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Anger Management

Patience is in short supply.  The many stresses that people are experiencing leave them feeling tense and therefore, having little flexibility for processing the irritating moments that are a part of every day.  The things that would normally be so insignificant that we would laugh at the situation if we were not under such pressure can become flash points of harsh reactions that are later embarrassing for us and perhaps wound others because of words spoken in anger.  Recently, I read an article about anger that I found very insightful.  Maybe you will too…..

Anger is an emotion that can range from mild annoyance to intense rage. It is a feeling that is accompanied by biological changes in your body. When you get angry, your heart rate and blood pressure rise and stress hormones are released. This can cause you to shake, become hot and sweaty and feel out of control.  When people have angry feelings, they often behave in angry ways too. Angry behaviors include yelling, throwing things, criticizing, ignoring, storming out, and sometimes withdrawing and doing nothing. 

Why do we get angry? Anger is often associated with frustration – things don’t always happen the way we want and people don’t always behave the way we think they should. Anger is usually linked with other negative emotions or is a response to them. You may be feeling hurt, frightened, disappointed, worried, embarrassed or frustrated, but may express these sorts of feelings as anger. Anger can also result from misunderstandings or poor communication between people.

Men and women often, but not always, manage and express anger in different ways. With men, anger may be the primary emotion, as many men believe that anger is the more legitimate emotion to express in a situation. Often men find it harder to express the feelings underneath the anger, like hurt, sadness or grief. For women the reverse may often be true – the anger gets buried under tears.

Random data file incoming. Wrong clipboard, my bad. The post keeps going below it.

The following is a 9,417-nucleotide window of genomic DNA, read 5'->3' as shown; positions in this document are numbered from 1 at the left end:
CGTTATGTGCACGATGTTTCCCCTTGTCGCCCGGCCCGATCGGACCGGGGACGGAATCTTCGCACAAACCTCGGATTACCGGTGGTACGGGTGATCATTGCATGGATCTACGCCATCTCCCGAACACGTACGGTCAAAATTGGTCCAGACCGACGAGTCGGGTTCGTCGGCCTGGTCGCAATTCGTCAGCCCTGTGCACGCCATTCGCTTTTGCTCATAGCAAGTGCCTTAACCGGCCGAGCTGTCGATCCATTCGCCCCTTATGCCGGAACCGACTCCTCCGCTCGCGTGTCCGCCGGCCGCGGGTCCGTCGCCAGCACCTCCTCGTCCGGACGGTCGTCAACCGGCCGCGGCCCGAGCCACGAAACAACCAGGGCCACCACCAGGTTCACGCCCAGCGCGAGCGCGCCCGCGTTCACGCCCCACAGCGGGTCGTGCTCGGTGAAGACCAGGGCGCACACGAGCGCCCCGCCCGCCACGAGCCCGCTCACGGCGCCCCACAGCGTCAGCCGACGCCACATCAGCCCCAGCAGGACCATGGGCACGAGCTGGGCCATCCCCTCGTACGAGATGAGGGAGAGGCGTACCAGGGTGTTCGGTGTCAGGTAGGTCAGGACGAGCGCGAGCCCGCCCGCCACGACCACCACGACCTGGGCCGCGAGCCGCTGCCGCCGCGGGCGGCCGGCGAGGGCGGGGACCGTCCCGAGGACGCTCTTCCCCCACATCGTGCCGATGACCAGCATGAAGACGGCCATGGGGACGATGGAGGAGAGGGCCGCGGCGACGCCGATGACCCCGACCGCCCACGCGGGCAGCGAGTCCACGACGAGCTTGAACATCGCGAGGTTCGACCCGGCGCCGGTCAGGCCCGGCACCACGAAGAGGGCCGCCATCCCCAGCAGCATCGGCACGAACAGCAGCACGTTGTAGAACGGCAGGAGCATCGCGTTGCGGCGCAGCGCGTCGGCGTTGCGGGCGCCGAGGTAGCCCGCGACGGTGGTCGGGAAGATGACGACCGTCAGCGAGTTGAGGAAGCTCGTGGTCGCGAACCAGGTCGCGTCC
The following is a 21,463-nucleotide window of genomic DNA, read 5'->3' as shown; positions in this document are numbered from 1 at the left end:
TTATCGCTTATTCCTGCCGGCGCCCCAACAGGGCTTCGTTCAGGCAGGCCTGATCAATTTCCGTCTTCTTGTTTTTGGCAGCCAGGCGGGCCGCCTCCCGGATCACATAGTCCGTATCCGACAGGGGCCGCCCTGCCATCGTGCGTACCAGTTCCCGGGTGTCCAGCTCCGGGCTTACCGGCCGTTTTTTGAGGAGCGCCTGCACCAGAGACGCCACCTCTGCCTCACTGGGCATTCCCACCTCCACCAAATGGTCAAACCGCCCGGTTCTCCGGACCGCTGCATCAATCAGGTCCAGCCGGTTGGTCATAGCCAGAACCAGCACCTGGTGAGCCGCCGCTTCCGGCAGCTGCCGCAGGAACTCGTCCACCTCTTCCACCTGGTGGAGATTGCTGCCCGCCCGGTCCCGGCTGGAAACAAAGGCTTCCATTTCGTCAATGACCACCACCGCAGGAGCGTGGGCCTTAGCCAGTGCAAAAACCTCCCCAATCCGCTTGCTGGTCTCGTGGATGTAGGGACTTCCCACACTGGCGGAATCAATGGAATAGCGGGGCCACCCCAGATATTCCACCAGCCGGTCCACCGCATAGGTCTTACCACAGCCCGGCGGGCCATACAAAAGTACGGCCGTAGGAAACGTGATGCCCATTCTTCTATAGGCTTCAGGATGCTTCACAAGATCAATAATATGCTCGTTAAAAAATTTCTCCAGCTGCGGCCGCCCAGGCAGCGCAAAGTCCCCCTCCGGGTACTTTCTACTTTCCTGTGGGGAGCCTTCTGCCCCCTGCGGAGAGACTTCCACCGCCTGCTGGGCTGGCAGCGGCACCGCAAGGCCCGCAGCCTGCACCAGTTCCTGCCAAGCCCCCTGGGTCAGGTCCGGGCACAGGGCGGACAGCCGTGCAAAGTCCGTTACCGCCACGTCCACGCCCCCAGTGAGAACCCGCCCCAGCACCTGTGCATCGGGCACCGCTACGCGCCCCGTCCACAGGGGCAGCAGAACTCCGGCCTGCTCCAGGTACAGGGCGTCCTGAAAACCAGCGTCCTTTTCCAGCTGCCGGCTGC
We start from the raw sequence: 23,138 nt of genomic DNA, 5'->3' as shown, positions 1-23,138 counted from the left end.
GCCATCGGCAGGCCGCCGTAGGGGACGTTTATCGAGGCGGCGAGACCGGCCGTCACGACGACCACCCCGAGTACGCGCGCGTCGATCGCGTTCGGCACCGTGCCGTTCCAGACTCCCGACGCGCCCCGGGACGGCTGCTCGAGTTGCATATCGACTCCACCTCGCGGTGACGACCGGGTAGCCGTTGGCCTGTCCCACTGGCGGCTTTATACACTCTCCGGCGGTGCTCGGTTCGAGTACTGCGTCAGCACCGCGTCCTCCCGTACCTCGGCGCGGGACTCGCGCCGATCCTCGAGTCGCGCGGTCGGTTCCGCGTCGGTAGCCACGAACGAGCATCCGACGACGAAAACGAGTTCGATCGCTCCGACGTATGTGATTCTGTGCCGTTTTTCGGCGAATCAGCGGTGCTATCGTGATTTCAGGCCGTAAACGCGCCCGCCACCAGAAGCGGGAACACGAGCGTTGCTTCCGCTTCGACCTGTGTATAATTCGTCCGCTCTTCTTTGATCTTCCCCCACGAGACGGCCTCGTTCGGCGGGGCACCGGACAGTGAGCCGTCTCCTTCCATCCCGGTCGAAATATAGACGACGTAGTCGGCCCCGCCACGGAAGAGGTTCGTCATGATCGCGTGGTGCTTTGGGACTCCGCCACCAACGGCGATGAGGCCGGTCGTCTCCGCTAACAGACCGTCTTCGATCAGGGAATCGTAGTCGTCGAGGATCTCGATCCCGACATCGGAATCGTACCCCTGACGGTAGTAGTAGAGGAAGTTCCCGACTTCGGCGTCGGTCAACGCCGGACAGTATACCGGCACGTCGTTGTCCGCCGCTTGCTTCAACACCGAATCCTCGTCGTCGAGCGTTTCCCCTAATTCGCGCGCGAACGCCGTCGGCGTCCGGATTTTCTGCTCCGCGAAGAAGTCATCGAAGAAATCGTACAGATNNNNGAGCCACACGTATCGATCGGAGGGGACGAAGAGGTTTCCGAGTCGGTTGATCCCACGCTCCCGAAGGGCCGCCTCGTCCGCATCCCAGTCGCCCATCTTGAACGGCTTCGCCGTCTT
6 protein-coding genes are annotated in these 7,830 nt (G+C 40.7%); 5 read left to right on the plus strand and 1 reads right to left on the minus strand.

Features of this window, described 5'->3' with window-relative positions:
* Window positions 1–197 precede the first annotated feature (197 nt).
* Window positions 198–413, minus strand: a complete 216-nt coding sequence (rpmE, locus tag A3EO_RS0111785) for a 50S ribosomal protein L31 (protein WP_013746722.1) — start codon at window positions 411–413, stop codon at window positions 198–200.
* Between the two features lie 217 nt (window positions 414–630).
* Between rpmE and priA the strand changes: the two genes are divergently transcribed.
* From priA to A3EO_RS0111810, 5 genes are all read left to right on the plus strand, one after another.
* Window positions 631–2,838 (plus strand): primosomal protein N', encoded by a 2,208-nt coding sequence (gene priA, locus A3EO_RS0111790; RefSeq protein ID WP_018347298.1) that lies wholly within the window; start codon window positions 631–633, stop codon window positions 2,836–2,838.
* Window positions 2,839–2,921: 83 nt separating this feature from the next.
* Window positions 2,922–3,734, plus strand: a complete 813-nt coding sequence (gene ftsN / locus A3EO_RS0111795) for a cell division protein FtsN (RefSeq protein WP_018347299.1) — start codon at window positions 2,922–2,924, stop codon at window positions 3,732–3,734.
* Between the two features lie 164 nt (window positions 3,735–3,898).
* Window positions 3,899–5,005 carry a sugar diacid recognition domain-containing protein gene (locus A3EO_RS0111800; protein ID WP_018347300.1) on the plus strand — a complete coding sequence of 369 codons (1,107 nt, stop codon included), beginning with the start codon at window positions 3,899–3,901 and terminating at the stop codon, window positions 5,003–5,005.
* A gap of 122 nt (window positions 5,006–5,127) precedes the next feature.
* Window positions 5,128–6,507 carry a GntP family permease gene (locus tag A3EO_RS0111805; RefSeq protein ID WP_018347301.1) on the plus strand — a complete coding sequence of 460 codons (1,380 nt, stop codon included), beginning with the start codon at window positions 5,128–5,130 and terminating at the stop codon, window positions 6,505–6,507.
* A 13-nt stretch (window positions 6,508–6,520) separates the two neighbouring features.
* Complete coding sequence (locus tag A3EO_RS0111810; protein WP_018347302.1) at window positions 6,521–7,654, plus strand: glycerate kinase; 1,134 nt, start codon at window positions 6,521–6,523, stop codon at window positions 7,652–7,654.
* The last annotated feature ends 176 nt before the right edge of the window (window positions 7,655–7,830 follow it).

Anger IS an indication of what is going on inside of us, but Paul warns: “In your anger, do not sin.” We often may feel that our emotion gives us license to act out. Some of us may even feel like venting is a good thing. We go off in a fit of rage, leaving a trail of destruction behind. We may vent our anger and feel better for a moment, but we soon regret the outburst and grieve over things said or actions taken. (Copied).

God made us to feel things deeply. When we love, we love intensely and those that we love know of our diligence to make them feel how very special they really are.  When we lose someone we love in death, we grieve with such passion that people can go days without sleeping and eating.  The depth of their grief is seemingly unrelenting.

The emotions we were given by God were giving to honor Him.  Anger is also a gift from God when it is harnessed by His righteousness.  In the hands of God, it is not used as a method of demonstrating our frustration.  Rather, it is the means to demonstrate that we are not happy over sin, rebellion, and rejection of God.  Anger that is harnessed to apply resistance to evil is a persistent weapon against unrighteousness.  That is anger “management” by Divine Design!